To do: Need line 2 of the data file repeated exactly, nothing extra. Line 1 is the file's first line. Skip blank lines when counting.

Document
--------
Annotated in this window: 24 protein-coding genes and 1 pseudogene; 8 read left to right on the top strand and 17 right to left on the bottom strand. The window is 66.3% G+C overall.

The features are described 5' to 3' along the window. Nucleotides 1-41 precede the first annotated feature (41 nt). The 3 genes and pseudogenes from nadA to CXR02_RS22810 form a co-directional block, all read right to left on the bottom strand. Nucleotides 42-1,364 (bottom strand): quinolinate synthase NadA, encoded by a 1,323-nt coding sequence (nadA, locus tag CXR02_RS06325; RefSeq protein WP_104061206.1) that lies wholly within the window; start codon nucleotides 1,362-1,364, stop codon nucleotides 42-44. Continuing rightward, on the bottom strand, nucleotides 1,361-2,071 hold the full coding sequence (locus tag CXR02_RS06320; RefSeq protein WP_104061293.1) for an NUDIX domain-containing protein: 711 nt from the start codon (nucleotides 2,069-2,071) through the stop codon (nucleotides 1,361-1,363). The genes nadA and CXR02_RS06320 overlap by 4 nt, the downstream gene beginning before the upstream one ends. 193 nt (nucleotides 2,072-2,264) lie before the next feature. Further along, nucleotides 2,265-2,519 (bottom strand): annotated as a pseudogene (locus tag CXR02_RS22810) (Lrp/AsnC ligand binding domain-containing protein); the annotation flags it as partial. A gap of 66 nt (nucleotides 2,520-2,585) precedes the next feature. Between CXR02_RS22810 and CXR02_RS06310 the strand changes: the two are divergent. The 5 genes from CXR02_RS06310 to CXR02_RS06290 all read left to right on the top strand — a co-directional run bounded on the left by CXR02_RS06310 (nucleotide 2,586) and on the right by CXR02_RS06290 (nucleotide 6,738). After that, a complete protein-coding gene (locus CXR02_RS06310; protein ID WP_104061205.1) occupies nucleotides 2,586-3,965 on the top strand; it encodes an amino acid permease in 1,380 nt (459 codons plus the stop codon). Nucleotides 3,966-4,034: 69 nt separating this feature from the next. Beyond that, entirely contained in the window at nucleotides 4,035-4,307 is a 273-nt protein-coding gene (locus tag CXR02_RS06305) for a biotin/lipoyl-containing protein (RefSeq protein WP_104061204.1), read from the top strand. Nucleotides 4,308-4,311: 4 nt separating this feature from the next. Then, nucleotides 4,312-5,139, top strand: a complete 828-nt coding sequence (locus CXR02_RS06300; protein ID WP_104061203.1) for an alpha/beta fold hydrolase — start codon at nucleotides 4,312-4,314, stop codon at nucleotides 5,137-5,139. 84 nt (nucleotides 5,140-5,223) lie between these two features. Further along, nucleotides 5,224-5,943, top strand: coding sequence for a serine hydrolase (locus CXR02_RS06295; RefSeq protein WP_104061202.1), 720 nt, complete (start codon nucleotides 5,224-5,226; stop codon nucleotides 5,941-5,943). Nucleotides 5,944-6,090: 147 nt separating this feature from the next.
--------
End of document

The features are described 5' to 3' along the window. Nucleotides 1-41 precede the first annotated feature (41 nt). The 3 genes and pseudogenes from nadA to CXR02_RS22810 form a co-directional block, all read right to left on the bottom strand. Nucleotides 42-1,364 (bottom strand): quinolinate synthase NadA, encoded by a 1,323-nt coding sequence (nadA, locus tag CXR02_RS06325; RefSeq protein WP_104061206.1) that lies wholly within the window; start codon nucleotides 1,362-1,364, stop codon nucleotides 42-44. Continuing rightward, on the bottom strand, nucleotides 1,361-2,071 hold the full coding sequence (locus tag CXR02_RS06320; RefSeq protein WP_104061293.1) for an NUDIX domain-containing protein: 711 nt from the start codon (nucleotides 2,069-2,071) through the stop codon (nucleotides 1,361-1,363). The genes nadA and CXR02_RS06320 overlap by 4 nt, the downstream gene beginning before the upstream one ends. 193 nt (nucleotides 2,072-2,264) lie before the next feature. Further along, nucleotides 2,265-2,519 (bottom strand): annotated as a pseudogene (locus tag CXR02_RS22810) (Lrp/AsnC ligand binding domain-containing protein); the annotation flags it as partial. A gap of 66 nt (nucleotides 2,520-2,585) precedes the next feature. Between CXR02_RS22810 and CXR02_RS06310 the strand changes: the two are divergent. The 5 genes from CXR02_RS06310 to CXR02_RS06290 all read left to right on the top strand — a co-directional run bounded on the left by CXR02_RS06310 (nucleotide 2,586) and on the right by CXR02_RS06290 (nucleotide 6,738). After that, a complete protein-coding gene (locus CXR02_RS06310; protein ID WP_104061205.1) occupies nucleotides 2,586-3,965 on the top strand; it encodes an amino acid permease in 1,380 nt (459 codons plus the stop codon). Nucleotides 3,966-4,034: 69 nt separating this feature from the next. Beyond that, entirely contained in the window at nucleotides 4,035-4,307 is a 273-nt protein-coding gene (locus tag CXR02_RS06305) for a biotin/lipoyl-containing protein (RefSeq protein WP_104061204.1), read from the top strand. Nucleotides 4,308-4,311: 4 nt separating this feature from the next. Then, nucleotides 4,312-5,139, top strand: a complete 828-nt coding sequence (locus CXR02_RS06300; protein ID WP_104061203.1) for an alpha/beta fold hydrolase — start codon at nucleotides 4,312-4,314, stop codon at nucleotides 5,137-5,139. 84 nt (nucleotides 5,140-5,223) lie between these two features. Further along, nucleotides 5,224-5,943, top strand: coding sequence for a serine hydrolase (locus CXR02_RS06295; RefSeq protein WP_104061202.1), 720 nt, complete (start codon nucleotides 5,224-5,226; stop codon nucleotides 5,941-5,943). Nucleotides 5,944-6,090: 147 nt separating this feature from the next.